Duck and dove hunt­ing. And as if Penn­syl­va­nia hunters didn’t al­ready have enough to do in October, our early duck sea­son here in the South Zone is set run from Oct. 14 through 21. Al­though the early sea­son on Canada geese here in the At­lantic Pop­u­la­tion Zone closed back on Sept. 25, it will re­open on Nov. 15. The first stage of our three tier sea­son on mourn­ing doves ends this week on Oct. 7 but stage two be­gins on Oct. 14 run­ning through Nov. 25 with shoot­ing per­mit­ted all day long, not just start­ing at noon as in the first stage.

Turkey hunt­ing. October also her­alds the fall turkey sea­sons with open­ing day be­ing Oct. 28 in most WMUs. Ex­cep­tions to this are WMU 5B which opens Oct. 31 and closes Nov. 2, WMU 5A which runs Nov. 2-4, and WMUs 5C and 5D here in the south­east where there is no fall turkey sea­son.

Fresh wa­ter fish­ing. Fresh wa­ter fish­ing is also in the October air. In Ch­ester County the Penn­syl­va­nia Fish and Boat Com­mis­sion (PF&BC) is slated to stock the De­layed Har­vest, Ar­ti­fi­cial Lures only stretch East Branch of the Brandy­wine Creek this week on Wed­nes­day, Oct. 4. The PF&BC will also be busy in Berks County this month with trout stock­ings sched­uled for Scott’s Run Lake on Oct. 16 and Tulpe­hocken Creek on Oct. 17. In Mont­gomery County, Pen­ny­pack Creek is set to get a fresh batch of PF&BC rain­bow trout on Oct. 10.

The PF&BC now re­ports that on the Schuylkill River in the Black Rock area small­mouth bass and large­mouth bass fish­ing near the Cromby Power Plant out­flow has been good this sea­son. Crankbaits and live bait are still the best pro­duc­ers. Cat­fish­ing the past month has also been good with anglers tak­ing large flat­heads on bluegills and night crawlers. Chan­nel cat­fish have been caught us­ing the standard fare of chicken liver. When fish­ing at the Black Rock Dam stay clear of the fish lad­der area. Vi­o­la­tors caught within 100’ of the fish lad­der will be cited. Re­spect the river and wear a PFD while on­board a boat. Anglers are also re­port­ing catch­ing Small­mouth Bass in the Schuylkill River in the Birds­boro area on tubes and plas­tics.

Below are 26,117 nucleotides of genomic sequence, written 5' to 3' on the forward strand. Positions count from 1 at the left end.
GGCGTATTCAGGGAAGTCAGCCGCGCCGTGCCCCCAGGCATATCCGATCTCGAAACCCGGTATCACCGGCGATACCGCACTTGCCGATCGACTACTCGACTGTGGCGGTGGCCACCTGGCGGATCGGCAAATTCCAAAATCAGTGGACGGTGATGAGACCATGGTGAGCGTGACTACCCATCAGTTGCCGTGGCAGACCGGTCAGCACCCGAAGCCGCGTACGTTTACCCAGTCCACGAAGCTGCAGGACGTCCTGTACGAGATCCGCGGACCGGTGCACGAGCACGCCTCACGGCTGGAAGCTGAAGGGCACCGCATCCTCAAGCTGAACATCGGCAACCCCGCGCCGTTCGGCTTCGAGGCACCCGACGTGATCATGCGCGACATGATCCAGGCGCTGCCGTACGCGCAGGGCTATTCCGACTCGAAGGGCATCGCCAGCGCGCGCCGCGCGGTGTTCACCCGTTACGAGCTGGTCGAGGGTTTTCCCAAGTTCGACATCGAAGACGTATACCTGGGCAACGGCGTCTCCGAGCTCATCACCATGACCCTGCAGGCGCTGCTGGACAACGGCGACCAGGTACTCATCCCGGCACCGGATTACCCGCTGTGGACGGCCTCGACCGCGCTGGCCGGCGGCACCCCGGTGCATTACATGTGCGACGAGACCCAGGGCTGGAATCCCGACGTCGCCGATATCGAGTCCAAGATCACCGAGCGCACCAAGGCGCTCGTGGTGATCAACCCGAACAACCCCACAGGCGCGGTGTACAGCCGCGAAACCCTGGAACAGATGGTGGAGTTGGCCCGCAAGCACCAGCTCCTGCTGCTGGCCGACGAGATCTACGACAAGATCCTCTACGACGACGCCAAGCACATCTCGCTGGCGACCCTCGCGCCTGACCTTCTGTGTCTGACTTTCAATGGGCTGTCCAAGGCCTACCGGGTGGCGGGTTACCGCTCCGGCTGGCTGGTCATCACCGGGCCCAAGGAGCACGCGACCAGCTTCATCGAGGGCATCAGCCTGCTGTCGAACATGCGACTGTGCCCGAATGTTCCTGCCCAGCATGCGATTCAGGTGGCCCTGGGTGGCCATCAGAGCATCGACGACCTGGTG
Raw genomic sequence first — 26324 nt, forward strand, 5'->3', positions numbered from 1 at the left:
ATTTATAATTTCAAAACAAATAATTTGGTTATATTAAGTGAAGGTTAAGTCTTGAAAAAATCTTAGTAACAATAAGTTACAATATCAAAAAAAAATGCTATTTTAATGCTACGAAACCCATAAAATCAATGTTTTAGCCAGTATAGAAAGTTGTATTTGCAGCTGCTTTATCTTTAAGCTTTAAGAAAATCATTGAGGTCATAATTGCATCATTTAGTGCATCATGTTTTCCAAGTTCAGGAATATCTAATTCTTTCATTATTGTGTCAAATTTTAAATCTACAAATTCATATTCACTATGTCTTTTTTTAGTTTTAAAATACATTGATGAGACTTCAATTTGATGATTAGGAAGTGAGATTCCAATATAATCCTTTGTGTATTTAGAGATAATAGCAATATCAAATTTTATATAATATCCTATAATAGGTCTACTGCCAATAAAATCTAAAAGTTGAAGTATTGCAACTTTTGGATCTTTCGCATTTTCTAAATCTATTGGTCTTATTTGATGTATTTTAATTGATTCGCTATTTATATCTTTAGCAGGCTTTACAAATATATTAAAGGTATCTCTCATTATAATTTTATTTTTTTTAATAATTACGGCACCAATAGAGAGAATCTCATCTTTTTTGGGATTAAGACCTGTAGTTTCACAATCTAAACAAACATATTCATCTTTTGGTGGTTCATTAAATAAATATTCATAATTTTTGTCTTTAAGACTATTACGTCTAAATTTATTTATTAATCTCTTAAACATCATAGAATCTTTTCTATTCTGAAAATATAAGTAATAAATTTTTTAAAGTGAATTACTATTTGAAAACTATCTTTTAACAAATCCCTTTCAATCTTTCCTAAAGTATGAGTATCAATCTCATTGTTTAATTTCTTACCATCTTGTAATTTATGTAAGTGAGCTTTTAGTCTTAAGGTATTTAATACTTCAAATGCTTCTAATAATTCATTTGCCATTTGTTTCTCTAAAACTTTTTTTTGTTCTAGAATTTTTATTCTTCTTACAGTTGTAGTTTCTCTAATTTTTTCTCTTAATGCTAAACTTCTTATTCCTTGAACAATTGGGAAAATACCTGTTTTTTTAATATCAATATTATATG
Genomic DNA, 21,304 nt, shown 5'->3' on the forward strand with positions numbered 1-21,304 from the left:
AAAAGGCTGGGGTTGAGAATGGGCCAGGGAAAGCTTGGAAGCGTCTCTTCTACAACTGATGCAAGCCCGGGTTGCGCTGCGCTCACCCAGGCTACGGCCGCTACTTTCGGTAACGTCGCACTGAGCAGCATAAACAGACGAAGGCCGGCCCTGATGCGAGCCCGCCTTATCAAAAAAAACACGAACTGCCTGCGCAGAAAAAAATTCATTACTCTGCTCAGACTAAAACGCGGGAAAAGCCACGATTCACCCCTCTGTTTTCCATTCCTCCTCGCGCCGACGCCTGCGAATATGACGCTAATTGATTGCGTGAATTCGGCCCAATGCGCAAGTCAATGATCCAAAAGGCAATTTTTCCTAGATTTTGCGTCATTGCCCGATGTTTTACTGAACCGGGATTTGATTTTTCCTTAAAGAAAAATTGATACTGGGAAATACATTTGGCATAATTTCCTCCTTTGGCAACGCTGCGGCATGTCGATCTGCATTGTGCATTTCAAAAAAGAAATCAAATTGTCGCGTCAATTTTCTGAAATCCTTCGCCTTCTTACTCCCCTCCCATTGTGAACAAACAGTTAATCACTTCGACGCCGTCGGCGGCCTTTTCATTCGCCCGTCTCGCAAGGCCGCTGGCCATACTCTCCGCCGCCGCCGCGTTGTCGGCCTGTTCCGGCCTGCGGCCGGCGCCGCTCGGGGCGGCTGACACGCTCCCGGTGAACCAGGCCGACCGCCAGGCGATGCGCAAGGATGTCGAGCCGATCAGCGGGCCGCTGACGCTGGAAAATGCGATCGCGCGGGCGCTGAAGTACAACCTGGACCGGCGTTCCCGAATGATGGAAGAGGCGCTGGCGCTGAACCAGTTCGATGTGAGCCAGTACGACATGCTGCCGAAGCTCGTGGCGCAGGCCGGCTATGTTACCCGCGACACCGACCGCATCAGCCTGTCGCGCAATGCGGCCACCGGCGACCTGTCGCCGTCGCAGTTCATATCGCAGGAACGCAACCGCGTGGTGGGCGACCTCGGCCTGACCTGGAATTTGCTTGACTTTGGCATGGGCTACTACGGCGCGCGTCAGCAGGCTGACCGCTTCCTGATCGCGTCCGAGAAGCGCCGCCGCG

Wildlife view­ing. And if you’re look­ing for some unique wildlife view­ing op­por­tu­ni­ties, October is also the month for you. I’d highly rec­om­mend a visit to Hawk Moun­tain Sanc­tu­ary in Kemp­ton, Pa., to watch spec­tac­u­lar mi­gra­tions of so many species of rap­tors. An in­fi­nite va­ri­ety of hawks, ospreys, vul­tures, and ea­gles will be sail­ing over­head for your view­ing plea­sure. For more info on Hawk Moun­tain events and lec­tures, go to their web­site at http://www.hawk­moun­tain.org/.

A lit­tle far­ther away (but def­i­nitely worth the trip) is the Elk Coun­try Vis­i­tor Cen­ter in Benezette, Pa. This time of year the bulls should still be bugling and chas­ing cows across the coun­try­side. It’s al­ways fun to chal­lenge these hypedup bulls by call­ing them in with your own med­ley of elk calls. For more info check out their web­site at https://elk­coun­tryvis­i­tor­center.com/ or give them a call at 814-787-5167.